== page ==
On your D1 Mini, find the zero-ohm resistor for the antenna. It should look like the one below. The resistor is soldered to the internal antenna on the left side, but it needs to be moved so that it's soldered to the empty pad on the right, which leads to the adapter port. As it is now, our external directional antenna would be completely cut off from the microcontroller when connected.
To fix it, we'll need to desolder the resistor from the internal antenna pad (1 in the picture above) and input pad (2 above) and resolder it to the input pad (2 above) and the external antenna pad (3 above).
To move the resistor, get your hot air rework station ready to go and heated up. Use the knob to adjust the amount of air that flows through and the temperature buttons to get it up to the right temp. It's similar to a soldering iron where you'll only want to apply the necessary heat to the solder with the hot air gun. I set my gun to 290-degrees Celsius (554-degrees Fahrenheit).
When you pick up the gun, it should automatically start so that you can use the hot air to melt the solder. Point the hot air gun over the board to heat the solder at the resistor so that it's warm, but keep an eye on the board in the magnifying glass or microscope to make sure there is no burning happening.
Go back and forth to make sure you're heating all the solder under it, then get closer with the gun to apply some more direct heat to melt the solder. You'll notice that the flux will start to go a bit until the solder melts. Just make sure you're careful, as the hot air gun could actually blow away the resistor if you're applying too much air to it.
When it's melted enough, use a good pair of tweezers to pull the resistor from the pads gently. It's delicate work, so be very careful the resistor doesn't fly off the board where you'll never be able to find it.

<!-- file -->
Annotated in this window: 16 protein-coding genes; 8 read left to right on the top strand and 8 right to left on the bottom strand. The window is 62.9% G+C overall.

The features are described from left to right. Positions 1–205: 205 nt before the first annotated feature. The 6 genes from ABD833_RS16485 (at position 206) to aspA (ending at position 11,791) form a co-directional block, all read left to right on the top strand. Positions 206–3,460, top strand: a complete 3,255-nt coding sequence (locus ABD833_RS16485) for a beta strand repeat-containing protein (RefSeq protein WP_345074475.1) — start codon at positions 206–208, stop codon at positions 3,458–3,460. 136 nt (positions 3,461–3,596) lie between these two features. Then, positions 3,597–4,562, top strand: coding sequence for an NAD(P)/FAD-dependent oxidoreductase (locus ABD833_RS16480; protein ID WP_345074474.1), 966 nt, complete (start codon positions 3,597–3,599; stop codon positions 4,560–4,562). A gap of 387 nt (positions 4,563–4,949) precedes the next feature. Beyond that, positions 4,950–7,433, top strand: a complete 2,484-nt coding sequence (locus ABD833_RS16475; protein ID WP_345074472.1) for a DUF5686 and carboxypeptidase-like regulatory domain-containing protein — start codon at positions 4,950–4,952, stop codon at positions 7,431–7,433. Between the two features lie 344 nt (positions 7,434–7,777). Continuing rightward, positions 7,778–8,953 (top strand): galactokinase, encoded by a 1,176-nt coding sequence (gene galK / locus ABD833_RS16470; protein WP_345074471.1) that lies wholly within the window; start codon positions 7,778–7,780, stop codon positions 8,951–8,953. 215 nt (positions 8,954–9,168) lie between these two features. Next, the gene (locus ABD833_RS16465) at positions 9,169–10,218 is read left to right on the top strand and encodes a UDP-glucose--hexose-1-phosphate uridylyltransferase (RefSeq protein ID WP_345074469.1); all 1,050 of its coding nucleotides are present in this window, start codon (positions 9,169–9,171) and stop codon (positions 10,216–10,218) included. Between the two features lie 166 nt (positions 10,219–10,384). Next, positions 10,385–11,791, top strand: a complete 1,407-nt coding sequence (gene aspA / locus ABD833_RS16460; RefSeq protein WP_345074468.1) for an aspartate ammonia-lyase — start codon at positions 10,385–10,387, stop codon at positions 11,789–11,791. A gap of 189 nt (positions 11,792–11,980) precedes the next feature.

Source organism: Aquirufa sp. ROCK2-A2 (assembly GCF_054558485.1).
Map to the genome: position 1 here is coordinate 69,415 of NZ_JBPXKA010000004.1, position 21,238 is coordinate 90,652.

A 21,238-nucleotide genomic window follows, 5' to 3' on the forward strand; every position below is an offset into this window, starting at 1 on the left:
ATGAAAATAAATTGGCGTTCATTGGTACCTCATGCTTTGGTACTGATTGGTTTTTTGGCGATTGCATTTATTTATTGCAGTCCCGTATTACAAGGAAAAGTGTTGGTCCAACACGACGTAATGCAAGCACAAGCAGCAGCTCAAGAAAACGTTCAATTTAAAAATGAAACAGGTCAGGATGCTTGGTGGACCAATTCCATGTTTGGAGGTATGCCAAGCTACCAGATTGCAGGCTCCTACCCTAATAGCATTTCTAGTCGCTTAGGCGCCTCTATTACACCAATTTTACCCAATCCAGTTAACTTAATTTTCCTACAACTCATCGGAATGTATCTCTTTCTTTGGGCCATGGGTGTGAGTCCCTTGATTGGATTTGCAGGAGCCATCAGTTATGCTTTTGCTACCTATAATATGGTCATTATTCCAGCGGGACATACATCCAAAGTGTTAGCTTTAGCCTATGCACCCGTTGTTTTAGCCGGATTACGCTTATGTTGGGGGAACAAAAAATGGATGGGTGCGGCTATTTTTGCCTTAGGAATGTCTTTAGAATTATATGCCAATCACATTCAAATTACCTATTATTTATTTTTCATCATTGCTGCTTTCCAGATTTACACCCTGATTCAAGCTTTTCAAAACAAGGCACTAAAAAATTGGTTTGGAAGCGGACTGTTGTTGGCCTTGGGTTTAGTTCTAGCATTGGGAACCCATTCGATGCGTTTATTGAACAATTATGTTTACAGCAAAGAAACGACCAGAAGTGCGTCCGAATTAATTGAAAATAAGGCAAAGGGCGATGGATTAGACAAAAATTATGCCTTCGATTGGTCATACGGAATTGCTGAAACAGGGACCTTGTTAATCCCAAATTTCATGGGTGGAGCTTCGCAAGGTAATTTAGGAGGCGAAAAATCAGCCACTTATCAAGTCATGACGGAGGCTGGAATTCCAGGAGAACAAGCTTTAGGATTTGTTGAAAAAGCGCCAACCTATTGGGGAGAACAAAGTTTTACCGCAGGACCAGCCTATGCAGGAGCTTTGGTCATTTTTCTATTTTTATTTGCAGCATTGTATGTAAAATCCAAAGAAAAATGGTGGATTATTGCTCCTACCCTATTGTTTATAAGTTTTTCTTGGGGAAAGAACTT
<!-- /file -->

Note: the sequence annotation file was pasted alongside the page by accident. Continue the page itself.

Now, keep applying heat to the solder to get the pads for the input and breakout adapter for the external antenna. Then, very carefully rest the resistor you pulled onto the correct pads. It doesn't have to be pretty, just as long as there's a good connection.
For good measure, heat the solder joints again to make sure there's a good connection. Then, let it dry a bit so that there's a solid lock on the pads. Once it dries, try moving it with the tweezers to make sure it's steady. If not, heat it again and position it better.
Now it's time to test out the board and antenna. Attach the breakout cable to the board and your directional antenna to its adapter. Next, test your work by plugging the board into a Micro-USB cable to a power supply to create a hotspot with the board. If you haven't already, check out our guide on creating a D1 Mini test network for hacking to turn it into a hotspot you can connect to.
After plugging it into a power supply and creating a hotspot, use a computer with Wireshark on the other side of the room to detect whether or not there's a signal spike when moving the directional antenna back and forth. If it were an omnidirectional antenna, you would see a steady signal, but there should be a big spike when you point your directional antenna directly to the computer.
Adding a directional Wi-Fi antenna to a D1 Mini can give your project an exceptional range. If you were to make this modification on two separate ESP8266-based boards and put them a couple of miles apart, you would probably be able to get your devices to connect far beyond the traditional range you would expect for this little IoT board.
Just keep in mind that it's really easy to accidentally blow away the little zero-ohm resistor while fixing the board. So if you're using a hot air station that's not adjustable, make sure that you're doing the work very carefully, heating the board slowly, because it's really annoying to have this thing of flying off into nowhere land.